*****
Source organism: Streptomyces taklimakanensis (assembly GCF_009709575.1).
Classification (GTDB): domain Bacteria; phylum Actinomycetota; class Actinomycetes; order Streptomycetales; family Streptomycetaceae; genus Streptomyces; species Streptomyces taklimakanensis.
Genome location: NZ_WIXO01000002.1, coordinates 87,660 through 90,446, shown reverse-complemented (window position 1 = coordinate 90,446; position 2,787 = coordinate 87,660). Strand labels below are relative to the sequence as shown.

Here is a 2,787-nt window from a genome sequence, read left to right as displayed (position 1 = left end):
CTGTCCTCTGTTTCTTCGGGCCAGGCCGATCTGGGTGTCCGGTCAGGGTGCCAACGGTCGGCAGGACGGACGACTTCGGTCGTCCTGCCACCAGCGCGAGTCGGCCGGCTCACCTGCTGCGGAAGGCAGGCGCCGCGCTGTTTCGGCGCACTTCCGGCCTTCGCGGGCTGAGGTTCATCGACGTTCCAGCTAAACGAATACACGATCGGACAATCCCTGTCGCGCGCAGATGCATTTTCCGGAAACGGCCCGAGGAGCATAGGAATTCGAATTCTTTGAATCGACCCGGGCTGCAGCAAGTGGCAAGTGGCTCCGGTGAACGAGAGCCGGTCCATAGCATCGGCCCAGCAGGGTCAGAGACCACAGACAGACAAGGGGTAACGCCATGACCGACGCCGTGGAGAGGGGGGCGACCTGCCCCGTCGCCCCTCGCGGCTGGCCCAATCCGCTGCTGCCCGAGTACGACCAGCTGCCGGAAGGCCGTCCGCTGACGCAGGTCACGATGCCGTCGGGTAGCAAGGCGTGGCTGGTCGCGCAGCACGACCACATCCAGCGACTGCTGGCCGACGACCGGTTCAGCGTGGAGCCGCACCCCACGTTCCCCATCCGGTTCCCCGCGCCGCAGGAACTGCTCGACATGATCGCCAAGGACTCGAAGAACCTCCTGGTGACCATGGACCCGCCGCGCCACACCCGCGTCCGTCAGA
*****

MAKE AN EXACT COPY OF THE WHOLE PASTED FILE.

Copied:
Source organism: Streptomyces taklimakanensis (assembly GCF_009709575.1).
Classification (GTDB): domain Bacteria; phylum Actinomycetota; class Actinomycetes; order Streptomycetales; family Streptomycetaceae; genus Streptomyces; species Streptomyces taklimakanensis.
Genome location: NZ_WIXO01000002.1, coordinates 87,660 through 90,446, shown reverse-complemented (window position 1 = coordinate 90,446; position 2,787 = coordinate 87,660). Strand labels below are relative to the sequence as shown.

Here is a 2,787-nt window from a genome sequence, read left to right as displayed (position 1 = left end):
CTGTCCTCTGTTTCTTCGGGCCAGGCCGATCTGGGTGTCCGGTCAGGGTGCCAACGGTCGGCAGGACGGACGACTTCGGTCGTCCTGCCACCAGCGCGAGTCGGCCGGCTCACCTGCTGCGGAAGGCAGGCGCCGCGCTGTTTCGGCGCACTTCCGGCCTTCGCGGGCTGAGGTTCATCGACGTTCCAGCTAAACGAATACACGATCGGACAATCCCTGTCGCGCGCAGATGCATTTTCCGGAAACGGCCCGAGGAGCATAGGAATTCGAATTCTTTGAATCGACCCGGGCTGCAGCAAGTGGCAAGTGGCTCCGGTGAACGAGAGCCGGTCCATAGCATCGGCCCAGCAGGGTCAGAGACCACAGACAGACAAGGGGTAACGCCATGACCGACGCCGTGGAGAGGGGGGCGACCTGCCCCGTCGCCCCTCGCGGCTGGCCCAATCCGCTGCTGCCCGAGTACGACCAGCTGCCGGAAGGCCGTCCGCTGACGCAGGTCACGATGCCGTCGGGTAGCAAGGCGTGGCTGGTCGCGCAGCACGACCACATCCAGCGACTGCTGGCCGACGACCGGTTCAGCGTGGAGCCGCACCCCACGTTCCCCATCCGGTTCCCCGCGCCGCAGGAACTGCTCGACATGATCGCCAAGGACTCGAAGAACCTCCTGGTGACCATGGACCCGCCGCGCCACACCCGCGTCCGTCAGA